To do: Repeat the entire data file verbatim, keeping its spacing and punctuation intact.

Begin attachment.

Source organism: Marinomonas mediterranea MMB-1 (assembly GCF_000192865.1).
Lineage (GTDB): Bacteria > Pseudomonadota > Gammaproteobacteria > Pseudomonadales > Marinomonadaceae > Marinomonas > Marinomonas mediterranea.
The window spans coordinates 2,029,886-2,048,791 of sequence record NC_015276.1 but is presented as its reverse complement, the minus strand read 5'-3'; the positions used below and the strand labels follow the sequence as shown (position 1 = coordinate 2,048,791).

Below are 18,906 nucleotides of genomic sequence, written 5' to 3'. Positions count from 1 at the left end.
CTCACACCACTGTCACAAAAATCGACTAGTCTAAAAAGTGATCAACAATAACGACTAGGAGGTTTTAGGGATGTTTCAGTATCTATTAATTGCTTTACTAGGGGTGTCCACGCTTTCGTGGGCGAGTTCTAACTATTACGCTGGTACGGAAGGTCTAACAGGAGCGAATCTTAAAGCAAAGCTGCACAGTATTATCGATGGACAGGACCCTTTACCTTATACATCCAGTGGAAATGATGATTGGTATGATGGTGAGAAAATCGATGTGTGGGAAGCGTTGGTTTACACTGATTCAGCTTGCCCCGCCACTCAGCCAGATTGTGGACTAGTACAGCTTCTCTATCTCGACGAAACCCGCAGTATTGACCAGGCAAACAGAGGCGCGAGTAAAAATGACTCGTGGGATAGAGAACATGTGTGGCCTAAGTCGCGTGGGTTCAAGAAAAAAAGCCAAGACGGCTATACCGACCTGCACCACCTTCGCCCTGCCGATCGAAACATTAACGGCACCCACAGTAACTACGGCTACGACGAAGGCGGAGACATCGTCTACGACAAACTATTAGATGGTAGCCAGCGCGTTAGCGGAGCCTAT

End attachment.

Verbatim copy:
Source organism: Marinomonas mediterranea MMB-1 (assembly GCF_000192865.1).
Lineage (GTDB): Bacteria > Pseudomonadota > Gammaproteobacteria > Pseudomonadales > Marinomonadaceae > Marinomonas > Marinomonas mediterranea.
The window spans coordinates 2,029,886-2,048,791 of sequence record NC_015276.1 but is presented as its reverse complement, the minus strand read 5'-3'; the positions used below and the strand labels follow the sequence as shown (position 1 = coordinate 2,048,791).

Below are 18,906 nucleotides of genomic sequence, written 5' to 3'. Positions count from 1 at the left end.
CTCACACCACTGTCACAAAAATCGACTAGTCTAAAAAGTGATCAACAATAACGACTAGGAGGTTTTAGGGATGTTTCAGTATCTATTAATTGCTTTACTAGGGGTGTCCACGCTTTCGTGGGCGAGTTCTAACTATTACGCTGGTACGGAAGGTCTAACAGGAGCGAATCTTAAAGCAAAGCTGCACAGTATTATCGATGGACAGGACCCTTTACCTTATACATCCAGTGGAAATGATGATTGGTATGATGGTGAGAAAATCGATGTGTGGGAAGCGTTGGTTTACACTGATTCAGCTTGCCCCGCCACTCAGCCAGATTGTGGACTAGTACAGCTTCTCTATCTCGACGAAACCCGCAGTATTGACCAGGCAAACAGAGGCGCGAGTAAAAATGACTCGTGGGATAGAGAACATGTGTGGCCTAAGTCGCGTGGGTTCAAGAAAAAAAGCCAAGACGGCTATACCGACCTGCACCACCTTCGCCCTGCCGATCGAAACATTAACGGCACCCACAGTAACTACGGCTACGACGAAGGCGGAGACATCGTCTACGACAAACTATTAGATGGTAGCCAGCGCGTTAGCGGAGCCTAT